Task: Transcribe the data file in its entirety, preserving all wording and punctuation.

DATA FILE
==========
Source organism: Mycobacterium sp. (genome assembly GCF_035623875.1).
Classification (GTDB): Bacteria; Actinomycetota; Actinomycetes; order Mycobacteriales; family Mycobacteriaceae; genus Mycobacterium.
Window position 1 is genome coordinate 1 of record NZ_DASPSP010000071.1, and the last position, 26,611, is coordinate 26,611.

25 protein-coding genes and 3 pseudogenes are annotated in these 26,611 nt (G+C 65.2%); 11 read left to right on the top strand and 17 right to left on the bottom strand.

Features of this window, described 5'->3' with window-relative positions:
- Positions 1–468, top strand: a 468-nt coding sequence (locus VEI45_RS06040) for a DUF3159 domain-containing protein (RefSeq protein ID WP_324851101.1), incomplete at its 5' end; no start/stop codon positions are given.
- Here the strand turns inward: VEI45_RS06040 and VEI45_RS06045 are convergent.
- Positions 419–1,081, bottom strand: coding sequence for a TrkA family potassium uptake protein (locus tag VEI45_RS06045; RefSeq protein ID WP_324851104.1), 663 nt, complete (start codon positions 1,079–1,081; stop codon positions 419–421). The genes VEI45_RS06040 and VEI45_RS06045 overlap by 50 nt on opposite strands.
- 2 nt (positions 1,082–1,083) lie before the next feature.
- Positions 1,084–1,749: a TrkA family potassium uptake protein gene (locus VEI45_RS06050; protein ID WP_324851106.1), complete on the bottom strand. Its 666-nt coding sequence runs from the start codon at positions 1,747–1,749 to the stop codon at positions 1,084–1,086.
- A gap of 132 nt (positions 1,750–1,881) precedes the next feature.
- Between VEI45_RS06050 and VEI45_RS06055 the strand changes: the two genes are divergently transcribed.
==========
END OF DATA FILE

Source organism: Mycobacterium sp. (genome assembly GCF_035623875.1).
Classification (GTDB): Bacteria; Actinomycetota; Actinomycetes; order Mycobacteriales; family Mycobacteriaceae; genus Mycobacterium.
Window position 1 is genome coordinate 1 of record NZ_DASPSP010000071.1, and the last position, 26,611, is coordinate 26,611.

25 protein-coding genes and 3 pseudogenes are annotated in these 26,611 nt (G+C 65.2%); 11 read left to right on the top strand and 17 right to left on the bottom strand.

Features of this window, described 5'->3' with window-relative positions:
- Positions 1–468, top strand: a 468-nt coding sequence (locus VEI45_RS06040) for a DUF3159 domain-containing protein (RefSeq protein ID WP_324851101.1), incomplete at its 5' end; no start/stop codon positions are given.
- Here the strand turns inward: VEI45_RS06040 and VEI45_RS06045 are convergent.
- Positions 419–1,081, bottom strand: coding sequence for a TrkA family potassium uptake protein (locus tag VEI45_RS06045; RefSeq protein ID WP_324851104.1), 663 nt, complete (start codon positions 1,079–1,081; stop codon positions 419–421). The genes VEI45_RS06040 and VEI45_RS06045 overlap by 50 nt on opposite strands.
- 2 nt (positions 1,082–1,083) lie before the next feature.
- Positions 1,084–1,749: a TrkA family potassium uptake protein gene (locus VEI45_RS06050; protein ID WP_324851106.1), complete on the bottom strand. Its 666-nt coding sequence runs from the start codon at positions 1,747–1,749 to the stop codon at positions 1,084–1,086.
- A gap of 132 nt (positions 1,750–1,881) precedes the next feature.
- Between VEI45_RS06050 and VEI45_RS06055 the strand changes: the two genes are divergently transcribed.